How Soundproof Is Concrete? (And How To Improve Its Noise Reduction)

Concrete is a popular building material that’s widely used all over the world. It has come to be the top choice for both commercial and residential constructions, but does concrete possess noise reduction properties?

Traditionally, the strength, thickness, and durability of concrete constructions are presumed to possess soundproofing properties. But in actuality, concrete holds very little ability to block sound. Concrete is not a conductor of sound energy and lacks the structure needed for the absorption of sound waves.

The sound absorption coefficient of a concrete (plain cast) wall is 0.02, which means about 98% of the sound waves that hit the concrete wall get reflected back. This indicates how poor concrete is at soundproofing. However, you can always improve its noise-reducing properties with a few simple hacks.

Is Concrete Good For Soundproofing?

The answer to this question could be a yes or a no. Soundproofing means blocking all kinds of sound waves from entering your space. This involves airborne as well as impact noise.

So, can concrete block noise? 

It depends on the kind of noise you’re trying to block. The thickness and density of a concrete structure work as a reasonably good sound barrier for airborne noise, but won’t do much for impact sounds.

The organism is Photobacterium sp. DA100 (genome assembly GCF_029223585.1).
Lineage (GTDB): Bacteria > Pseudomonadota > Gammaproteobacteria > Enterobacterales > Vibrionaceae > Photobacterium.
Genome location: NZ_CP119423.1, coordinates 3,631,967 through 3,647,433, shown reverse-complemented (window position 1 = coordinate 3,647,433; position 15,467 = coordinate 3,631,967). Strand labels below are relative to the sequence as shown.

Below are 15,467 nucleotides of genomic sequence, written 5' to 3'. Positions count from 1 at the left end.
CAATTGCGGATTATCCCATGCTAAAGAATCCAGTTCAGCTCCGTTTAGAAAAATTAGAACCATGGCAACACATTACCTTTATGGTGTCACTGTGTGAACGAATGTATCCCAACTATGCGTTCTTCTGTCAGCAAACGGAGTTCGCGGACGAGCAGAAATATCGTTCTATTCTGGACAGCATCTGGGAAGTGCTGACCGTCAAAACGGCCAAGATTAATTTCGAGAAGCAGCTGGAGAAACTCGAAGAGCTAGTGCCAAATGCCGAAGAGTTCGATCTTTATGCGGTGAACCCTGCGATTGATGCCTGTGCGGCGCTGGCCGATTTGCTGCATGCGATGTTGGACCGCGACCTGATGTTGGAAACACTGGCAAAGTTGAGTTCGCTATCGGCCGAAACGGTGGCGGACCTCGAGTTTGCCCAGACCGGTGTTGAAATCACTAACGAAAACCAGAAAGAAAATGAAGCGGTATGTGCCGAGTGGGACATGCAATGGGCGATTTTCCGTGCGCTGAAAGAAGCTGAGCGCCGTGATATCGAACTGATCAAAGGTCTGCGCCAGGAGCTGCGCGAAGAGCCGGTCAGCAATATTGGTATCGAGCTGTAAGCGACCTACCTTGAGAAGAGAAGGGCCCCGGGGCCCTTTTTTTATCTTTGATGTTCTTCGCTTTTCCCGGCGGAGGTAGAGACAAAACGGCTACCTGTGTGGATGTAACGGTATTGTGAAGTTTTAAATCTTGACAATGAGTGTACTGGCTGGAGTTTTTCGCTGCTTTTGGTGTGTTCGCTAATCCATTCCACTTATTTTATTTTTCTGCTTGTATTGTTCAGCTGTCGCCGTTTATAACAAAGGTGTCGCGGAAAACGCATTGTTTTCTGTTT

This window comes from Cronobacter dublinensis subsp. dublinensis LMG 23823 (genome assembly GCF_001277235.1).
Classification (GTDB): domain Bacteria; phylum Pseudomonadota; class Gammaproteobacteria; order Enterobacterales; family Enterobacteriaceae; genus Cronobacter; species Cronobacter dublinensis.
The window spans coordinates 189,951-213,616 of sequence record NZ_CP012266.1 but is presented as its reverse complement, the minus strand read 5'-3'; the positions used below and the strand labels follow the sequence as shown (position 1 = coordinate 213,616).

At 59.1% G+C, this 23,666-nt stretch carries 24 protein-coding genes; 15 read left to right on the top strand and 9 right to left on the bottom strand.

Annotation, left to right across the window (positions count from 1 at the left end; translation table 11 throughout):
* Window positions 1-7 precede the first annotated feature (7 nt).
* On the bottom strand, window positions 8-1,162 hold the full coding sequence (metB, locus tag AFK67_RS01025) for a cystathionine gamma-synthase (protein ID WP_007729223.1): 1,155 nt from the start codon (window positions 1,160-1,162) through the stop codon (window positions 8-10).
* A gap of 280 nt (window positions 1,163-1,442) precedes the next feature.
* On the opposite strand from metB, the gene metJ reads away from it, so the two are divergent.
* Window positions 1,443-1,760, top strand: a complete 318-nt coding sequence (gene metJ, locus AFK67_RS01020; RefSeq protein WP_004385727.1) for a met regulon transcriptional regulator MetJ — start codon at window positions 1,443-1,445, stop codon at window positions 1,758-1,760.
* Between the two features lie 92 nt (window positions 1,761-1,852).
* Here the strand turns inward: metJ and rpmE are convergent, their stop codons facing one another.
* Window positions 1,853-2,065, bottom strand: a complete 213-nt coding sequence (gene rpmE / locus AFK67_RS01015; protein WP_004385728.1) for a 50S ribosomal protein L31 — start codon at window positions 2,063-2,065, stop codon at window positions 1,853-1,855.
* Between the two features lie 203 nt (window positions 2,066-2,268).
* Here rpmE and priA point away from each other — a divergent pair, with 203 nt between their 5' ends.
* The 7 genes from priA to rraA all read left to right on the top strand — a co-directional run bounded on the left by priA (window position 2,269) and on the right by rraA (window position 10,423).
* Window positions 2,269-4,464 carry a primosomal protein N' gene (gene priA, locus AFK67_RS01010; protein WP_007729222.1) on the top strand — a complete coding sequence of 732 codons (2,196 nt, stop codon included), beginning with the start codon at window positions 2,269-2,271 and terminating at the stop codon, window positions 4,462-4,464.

Concrete comes from a mixture of water, cement, and aggregate. There are many types of concrete, each of them possessing varying soundproofing capabilities. A unit of material density of a 1/4th-inch concrete block is 140pcf to 175pcf. The air content in concrete ranges from 1% to 2%.

Air pockets help in absorbing sound waves, and since concrete has low levels of air content, sound energy can only pass through the surface in the form of vibrations. This is why normal concrete cannot provide insulation against severe weather conditions like freezing or thawing.

The absence of air cavities is the main reason why concrete performs poorly at blocking sound waves. It can block some of the airborne noise from entering the construction due to its hard, reflective surface that bounces a significant amount of waves hitting the surface from outside.

All in all, no, concrete alone is not good at soundproofing. You will need to add some more soundproof products to completely block noise.

How To Improve Noise Reduction Ability Of Concrete?

There are a couple of things that need to be set in a certain way for a wall, floor, or ceiling to be soundproof.

How can you soundproof concrete walls, floors, or ceilings? The answer to all these questions revolves around the density of the whole structure. The denser, heavier, and thicker a structure, the better it can absorb sound.

Here’s our brief take on ways to improve noise reductions in concrete constructions.

Add A Layer Of Drywall

The best and perhaps the cheapest way of soundproofing concrete or existing construction is to add a layer of drywall over it. You don’t have to tear away or re-do any part of the concrete wall.